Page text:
Hong Kong braces itself for unrest on July 1, the anniversary of its handover to China

Security is expected to be tight, with a heavier police presence, road closures and traffic diversions.
Security is expected to be tight, with a heavier police presence, road closures and traffic diversions.PHOTO: REUTERS

HONG KONG - Tensions are expected to run high for the July 1 handover anniversary as a national security law mooted by Beijing stirs emotions in this polarised city.

Local media reported that the police plan to deploy between 3,000 to 4,000 officers to handle "potential conflicts" on Wednesday, which marks the day Britain handed the territory back to China in 1997.

Security is expected to be tight, with a heavier police presence, road closures and traffic diversions as calls for people to march against the impending law made their rounds on social media last week.

The controversial national security law, reported to carry penalties of at least 10 years in jail for serious cases, is widely expected to be enacted by the eve of the handover anniversary on Tuesday. China's top legislative body began meeting for three days in Beijing from Sunday (June 28).

Prominent figures named by Chinese state media as "enablers of chaos in the city", including Demosisto secretary-general Joshua Wong and Apple Daily founder Jimmy Lai, have since come under the spotlight.

Local media HK01 reported on Monday that both men, who have met US representatives, could be arrested on Wednesday.

On his Twitter feed, Wong, who will be back in court on July 6 to face charges related to organising and participating in an unauthorised protest last June, said he had been alerted to the possibility of arrest.

He tweeted: "According to Wang Dan, one of the student leaders of the Tiananmen Square pro-democracy movement in 1989, Beijing will arrest me, Joshua Wong, and the city's pro-democracy media tycoon Jimmy Lai on Wednesday (July 1), the day after the law is put into place."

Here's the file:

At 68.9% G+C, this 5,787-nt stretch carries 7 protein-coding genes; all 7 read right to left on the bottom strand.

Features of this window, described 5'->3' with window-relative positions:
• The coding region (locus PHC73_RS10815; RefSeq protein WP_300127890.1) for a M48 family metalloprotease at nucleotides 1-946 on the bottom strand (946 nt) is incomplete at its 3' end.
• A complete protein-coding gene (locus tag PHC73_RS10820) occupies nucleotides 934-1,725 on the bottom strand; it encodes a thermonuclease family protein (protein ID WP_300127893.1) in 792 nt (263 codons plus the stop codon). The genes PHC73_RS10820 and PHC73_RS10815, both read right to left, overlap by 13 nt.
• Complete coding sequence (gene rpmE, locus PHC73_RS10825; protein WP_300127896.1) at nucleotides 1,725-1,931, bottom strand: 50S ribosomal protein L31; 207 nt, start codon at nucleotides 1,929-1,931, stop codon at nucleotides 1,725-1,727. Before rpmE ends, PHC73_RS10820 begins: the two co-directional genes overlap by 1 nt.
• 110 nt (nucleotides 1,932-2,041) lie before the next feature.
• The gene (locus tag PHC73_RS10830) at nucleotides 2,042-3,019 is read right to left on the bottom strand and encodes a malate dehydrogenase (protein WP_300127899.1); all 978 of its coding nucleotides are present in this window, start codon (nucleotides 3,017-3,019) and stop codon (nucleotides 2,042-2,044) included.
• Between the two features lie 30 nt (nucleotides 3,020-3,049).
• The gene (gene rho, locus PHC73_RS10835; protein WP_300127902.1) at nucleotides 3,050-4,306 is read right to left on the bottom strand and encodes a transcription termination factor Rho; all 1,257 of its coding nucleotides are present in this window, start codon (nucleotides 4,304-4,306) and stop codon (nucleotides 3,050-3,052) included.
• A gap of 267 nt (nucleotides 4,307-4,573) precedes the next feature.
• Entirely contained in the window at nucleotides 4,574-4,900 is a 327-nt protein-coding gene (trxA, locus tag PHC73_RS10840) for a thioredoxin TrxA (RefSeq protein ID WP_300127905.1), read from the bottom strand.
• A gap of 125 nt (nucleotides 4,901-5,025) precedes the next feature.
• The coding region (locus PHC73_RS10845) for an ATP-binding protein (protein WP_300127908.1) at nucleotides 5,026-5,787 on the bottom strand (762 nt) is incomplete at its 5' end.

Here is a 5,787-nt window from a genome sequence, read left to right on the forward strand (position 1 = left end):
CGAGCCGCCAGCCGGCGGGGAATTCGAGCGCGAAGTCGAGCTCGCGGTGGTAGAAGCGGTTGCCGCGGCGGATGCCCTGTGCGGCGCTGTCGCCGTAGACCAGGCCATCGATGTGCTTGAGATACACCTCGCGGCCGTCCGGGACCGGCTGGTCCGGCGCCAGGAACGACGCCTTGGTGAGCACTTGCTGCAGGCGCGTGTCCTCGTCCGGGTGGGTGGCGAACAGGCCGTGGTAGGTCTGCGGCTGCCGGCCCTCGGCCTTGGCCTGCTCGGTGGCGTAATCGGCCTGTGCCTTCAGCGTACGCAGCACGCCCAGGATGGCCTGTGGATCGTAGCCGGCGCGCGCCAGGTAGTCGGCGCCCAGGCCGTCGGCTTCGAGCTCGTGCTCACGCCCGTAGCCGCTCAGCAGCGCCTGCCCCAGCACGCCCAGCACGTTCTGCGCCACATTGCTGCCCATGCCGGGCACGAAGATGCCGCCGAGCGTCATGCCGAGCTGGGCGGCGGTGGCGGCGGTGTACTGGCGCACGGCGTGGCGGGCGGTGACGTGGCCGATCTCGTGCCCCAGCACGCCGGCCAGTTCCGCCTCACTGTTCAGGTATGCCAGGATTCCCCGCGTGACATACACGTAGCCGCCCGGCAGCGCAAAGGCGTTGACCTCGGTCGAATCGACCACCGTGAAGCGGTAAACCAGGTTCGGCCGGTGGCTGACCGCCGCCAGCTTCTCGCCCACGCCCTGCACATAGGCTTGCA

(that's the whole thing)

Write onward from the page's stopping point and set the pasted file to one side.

Last week, the police rejected two applications for July 1 protests on the grounds of public health safety and the high risk of violence.

 
 

One of the applications was for an annual march by a leading opposition voice to the government, the Civil Human Rights Front. It is appealing against the police decision.

The annual march, which has attracted a massive turnout in the past, usually starts from Victoria Park in Causeway Bay and ends at the government headquarters in Admiralty.

The planned march on Wednesday therefore would have been the first large-scale protest in the city since the law kicked in.

Authorities closed several roads on Hong Kong Island early Monday (June 29), ahead of the usual July 1 flag-raising ceremony in Bauhinia Square in Wan Chai.

Last year, the ceremony was moved indoors for safety reasons as anti-government protesters marched on the streets and clashes with the police broke out early in the day.

 
 

By nightfall, hundreds of protesters broke into and trashed the Legislative Council (Legco) building to signal their opposition to Chief Executive Carrie Lam's administration for mooting an extradition Bill that was later scrapped. The proposed legislation would have allowed suspects to be sent to the mainland.

The unprecedented trashing of Legco marred the start of Mrs Lam's third year in office. The fourth year of her five-year term starts on Wednesday. Mrs Lam has the dubious distinction of having the lowest approval ratings for any Hong Kong leader since the handover.